The number of installed IoT devices is expected to surge to around 30.9 billion units by 2025. They are vital tools for digital transformation and datafication, and their power lies in performance improvements, as well as problem-solving capabilities.
Matthew Margetts, Director, Smarter Technologies explains why IoT’s importance as a technology trend this year and into the future is the role it plays in the successes of other technologies.
What is IoT?
IoT is the ecosystem of internet-connected smart devices and technologies in our homes, cities, and workplaces that continuously collect data.
Benefits of IoT in business
Technology trends powered by IoT
According to McKinsey, the COVID-19 pandemic accelerated the adoption of digital technologies by seven years. Off the back of global lockdowns, this naturally includes the requirement for remote monitoring and the move towards automated systems.
The preference for individual devices performing multiple functions has given way to networks of devices. This network of devices creates a modular system of individual utilities and processes.
Data is arguably one of the top strategic tools for businesses. High-quality data plays a role in designing business strategy (what can be monitored can be more effectively managed) and ensuring the integrity of supply chains. Data also can inspire high-level compliance, machine learning, customer service, maintenance schedules, safety, and security.
The concepts of artificial intelligence, machine learning, visual inspections, and automation are becoming increasingly commonplace. These functions are all best guided by data insights – removing the unpredictability and margin of error from human processes.
As IoT technologies evolve, so too do the networks around them. Improved speed, security, and reliability of networks and connectivity infrastructure are the precursor to IoT sensors, wearables, smart cities, and homes.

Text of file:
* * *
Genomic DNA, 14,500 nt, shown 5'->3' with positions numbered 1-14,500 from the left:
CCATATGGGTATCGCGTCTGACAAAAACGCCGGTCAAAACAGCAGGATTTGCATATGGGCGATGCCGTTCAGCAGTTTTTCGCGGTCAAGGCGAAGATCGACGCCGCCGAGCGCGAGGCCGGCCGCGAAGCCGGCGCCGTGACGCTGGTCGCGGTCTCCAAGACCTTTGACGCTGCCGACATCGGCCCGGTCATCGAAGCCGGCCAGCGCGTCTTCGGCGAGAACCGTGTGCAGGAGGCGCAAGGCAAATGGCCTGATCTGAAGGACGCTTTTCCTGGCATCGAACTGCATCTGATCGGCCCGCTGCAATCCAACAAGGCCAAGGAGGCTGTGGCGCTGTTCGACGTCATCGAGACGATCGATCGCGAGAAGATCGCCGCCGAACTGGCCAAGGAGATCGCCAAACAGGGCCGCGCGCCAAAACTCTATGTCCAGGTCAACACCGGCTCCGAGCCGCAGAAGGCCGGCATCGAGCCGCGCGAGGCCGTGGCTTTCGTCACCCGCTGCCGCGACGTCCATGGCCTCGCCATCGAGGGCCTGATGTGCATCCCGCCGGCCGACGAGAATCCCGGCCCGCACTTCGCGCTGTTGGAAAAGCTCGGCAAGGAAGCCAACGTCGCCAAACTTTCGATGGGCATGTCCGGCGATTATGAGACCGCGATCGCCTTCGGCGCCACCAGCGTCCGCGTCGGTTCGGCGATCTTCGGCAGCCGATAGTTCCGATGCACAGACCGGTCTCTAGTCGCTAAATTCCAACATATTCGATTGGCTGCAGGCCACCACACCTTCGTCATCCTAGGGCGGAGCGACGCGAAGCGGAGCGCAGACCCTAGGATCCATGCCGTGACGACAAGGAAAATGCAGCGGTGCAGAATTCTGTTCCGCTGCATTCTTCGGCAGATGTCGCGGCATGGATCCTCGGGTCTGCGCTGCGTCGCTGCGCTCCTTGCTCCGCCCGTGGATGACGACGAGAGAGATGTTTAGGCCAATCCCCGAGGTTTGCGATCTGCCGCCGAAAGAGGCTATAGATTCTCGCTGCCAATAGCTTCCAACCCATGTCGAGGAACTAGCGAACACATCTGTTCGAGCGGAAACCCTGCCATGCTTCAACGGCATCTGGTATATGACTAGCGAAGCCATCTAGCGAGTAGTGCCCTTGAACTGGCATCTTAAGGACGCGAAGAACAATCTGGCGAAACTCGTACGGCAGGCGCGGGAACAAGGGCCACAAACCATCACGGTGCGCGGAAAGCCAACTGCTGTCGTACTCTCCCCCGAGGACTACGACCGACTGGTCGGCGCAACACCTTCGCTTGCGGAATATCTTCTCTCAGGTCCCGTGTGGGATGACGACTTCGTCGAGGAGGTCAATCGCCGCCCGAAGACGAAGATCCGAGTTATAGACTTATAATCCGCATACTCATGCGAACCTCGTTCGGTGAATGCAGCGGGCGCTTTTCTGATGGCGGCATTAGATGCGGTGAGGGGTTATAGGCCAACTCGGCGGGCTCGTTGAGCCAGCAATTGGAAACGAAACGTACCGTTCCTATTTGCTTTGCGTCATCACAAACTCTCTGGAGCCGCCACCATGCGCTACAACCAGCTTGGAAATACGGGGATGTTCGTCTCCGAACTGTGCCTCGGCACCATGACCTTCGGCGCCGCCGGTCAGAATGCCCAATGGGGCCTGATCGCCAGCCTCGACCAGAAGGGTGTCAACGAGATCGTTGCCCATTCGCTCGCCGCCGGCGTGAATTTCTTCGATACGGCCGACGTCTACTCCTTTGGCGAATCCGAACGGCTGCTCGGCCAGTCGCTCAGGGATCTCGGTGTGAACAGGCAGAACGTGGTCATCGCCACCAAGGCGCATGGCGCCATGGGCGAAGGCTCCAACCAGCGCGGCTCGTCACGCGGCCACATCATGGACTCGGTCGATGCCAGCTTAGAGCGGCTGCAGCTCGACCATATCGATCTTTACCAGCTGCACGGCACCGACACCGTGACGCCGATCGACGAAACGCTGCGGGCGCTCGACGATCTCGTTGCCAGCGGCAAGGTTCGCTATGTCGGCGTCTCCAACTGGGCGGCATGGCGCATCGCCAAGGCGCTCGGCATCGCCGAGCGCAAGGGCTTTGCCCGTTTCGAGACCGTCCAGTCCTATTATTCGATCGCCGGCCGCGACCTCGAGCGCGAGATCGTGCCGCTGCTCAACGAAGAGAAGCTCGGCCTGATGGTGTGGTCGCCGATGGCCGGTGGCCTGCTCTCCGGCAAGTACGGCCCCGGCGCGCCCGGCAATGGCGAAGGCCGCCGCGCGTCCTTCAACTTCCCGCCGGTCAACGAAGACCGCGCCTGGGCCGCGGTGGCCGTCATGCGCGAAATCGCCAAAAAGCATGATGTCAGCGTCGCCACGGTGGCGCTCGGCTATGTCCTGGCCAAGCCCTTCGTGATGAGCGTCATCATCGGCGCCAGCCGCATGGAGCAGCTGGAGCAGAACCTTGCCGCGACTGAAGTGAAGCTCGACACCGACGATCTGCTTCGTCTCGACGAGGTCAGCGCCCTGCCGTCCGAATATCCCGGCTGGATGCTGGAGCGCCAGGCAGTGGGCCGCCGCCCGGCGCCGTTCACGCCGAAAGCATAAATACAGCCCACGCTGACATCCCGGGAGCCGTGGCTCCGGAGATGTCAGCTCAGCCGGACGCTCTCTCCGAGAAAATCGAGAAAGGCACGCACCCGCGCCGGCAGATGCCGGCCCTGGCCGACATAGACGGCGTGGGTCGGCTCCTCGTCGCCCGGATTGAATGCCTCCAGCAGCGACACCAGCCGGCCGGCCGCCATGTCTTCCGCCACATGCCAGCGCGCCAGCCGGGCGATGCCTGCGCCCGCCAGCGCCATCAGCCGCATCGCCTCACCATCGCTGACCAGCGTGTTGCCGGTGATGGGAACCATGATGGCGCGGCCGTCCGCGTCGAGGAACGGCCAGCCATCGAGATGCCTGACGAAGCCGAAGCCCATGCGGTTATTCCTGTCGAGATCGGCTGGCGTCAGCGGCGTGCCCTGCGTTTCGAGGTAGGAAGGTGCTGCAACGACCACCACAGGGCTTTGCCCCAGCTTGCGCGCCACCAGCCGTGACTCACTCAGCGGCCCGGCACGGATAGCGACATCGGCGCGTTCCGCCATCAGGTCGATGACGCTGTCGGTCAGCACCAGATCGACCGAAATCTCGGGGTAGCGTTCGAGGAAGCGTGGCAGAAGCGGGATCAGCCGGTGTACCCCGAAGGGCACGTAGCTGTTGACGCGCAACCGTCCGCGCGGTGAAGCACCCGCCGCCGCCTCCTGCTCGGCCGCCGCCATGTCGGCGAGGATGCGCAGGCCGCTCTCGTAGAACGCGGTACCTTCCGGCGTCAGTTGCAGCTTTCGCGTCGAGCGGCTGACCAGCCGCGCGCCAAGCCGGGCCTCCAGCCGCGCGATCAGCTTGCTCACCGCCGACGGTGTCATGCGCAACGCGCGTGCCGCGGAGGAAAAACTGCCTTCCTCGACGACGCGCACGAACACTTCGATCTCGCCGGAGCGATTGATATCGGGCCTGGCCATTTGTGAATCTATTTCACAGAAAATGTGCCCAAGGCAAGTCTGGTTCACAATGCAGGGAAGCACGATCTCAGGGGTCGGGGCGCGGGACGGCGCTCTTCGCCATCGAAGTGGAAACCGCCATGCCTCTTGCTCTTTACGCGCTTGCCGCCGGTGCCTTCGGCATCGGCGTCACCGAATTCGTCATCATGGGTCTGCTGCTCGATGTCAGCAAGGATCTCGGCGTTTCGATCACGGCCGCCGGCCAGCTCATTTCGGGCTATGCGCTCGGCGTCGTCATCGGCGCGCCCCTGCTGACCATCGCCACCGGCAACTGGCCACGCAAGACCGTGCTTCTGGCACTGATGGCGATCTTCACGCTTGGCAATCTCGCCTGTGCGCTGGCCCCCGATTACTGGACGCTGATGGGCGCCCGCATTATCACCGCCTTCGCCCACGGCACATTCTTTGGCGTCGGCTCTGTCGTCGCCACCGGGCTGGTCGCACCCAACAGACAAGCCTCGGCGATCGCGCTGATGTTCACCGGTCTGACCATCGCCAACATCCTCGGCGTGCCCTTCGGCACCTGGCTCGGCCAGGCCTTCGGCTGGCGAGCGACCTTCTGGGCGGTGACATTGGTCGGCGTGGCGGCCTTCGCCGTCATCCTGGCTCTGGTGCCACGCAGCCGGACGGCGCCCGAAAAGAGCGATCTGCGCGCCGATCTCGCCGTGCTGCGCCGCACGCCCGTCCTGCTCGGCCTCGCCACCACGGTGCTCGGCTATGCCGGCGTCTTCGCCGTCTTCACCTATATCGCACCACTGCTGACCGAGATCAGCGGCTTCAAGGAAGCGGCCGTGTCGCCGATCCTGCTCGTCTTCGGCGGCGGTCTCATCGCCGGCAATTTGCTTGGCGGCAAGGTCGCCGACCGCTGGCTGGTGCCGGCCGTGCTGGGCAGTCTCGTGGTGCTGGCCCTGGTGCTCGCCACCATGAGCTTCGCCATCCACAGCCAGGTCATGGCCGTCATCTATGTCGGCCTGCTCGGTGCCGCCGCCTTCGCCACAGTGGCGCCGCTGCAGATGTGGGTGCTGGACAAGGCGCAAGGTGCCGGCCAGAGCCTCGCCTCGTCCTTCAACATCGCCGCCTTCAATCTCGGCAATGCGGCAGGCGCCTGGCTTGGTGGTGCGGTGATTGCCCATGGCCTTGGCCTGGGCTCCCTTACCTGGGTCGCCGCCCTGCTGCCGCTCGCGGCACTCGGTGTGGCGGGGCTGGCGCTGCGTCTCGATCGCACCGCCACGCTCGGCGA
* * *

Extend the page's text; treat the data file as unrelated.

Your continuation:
IoT technologies and smart technology solutions have found their way into businesses, buildings, healthcare, retail, agriculture, and manufacturing. IoT technologies stand to have a bearing on many different facets of these different sectors. This includes vaccination cold chains, predictive maintenance for enhanced equipment management, transport, and logistics.
Digital twins are virtual replicas of a physical product, process, or system that bridge the physical and digital worlds. Today’s digital twins use sensors to collect real-time data about a physical item, which is used to create a virtual duplicate of the item. The digital duplicate can be optimised, manipulated, and analysed to test different scenarios in a risk-free environment.
As IoT devices become more prevalent – and as our reliance on them increases – so security concerns take on renewed importance. Gartner reports that 20 per cent of organisations have experienced cyber-attacks on IoT devices over the past three years.
The supply of semiconductor chips for IoT solutions has been put under strain by the high demand in recent times, resulting in a chip shortage. This is expected to limit IoT growth by 10-15 per cent in 2022. The good news is that public and private sector efforts by the European Union are designed to meet the challenges of the shortage and make way for achieved growth potential.
Traditionally, the optimal effectiveness and speed of data transmission of IoT technologies have hinged on bandwidth capabilities. Network advances will ensure not only that data is transmitted in real-time as required by many applications, but also that this process is done securely.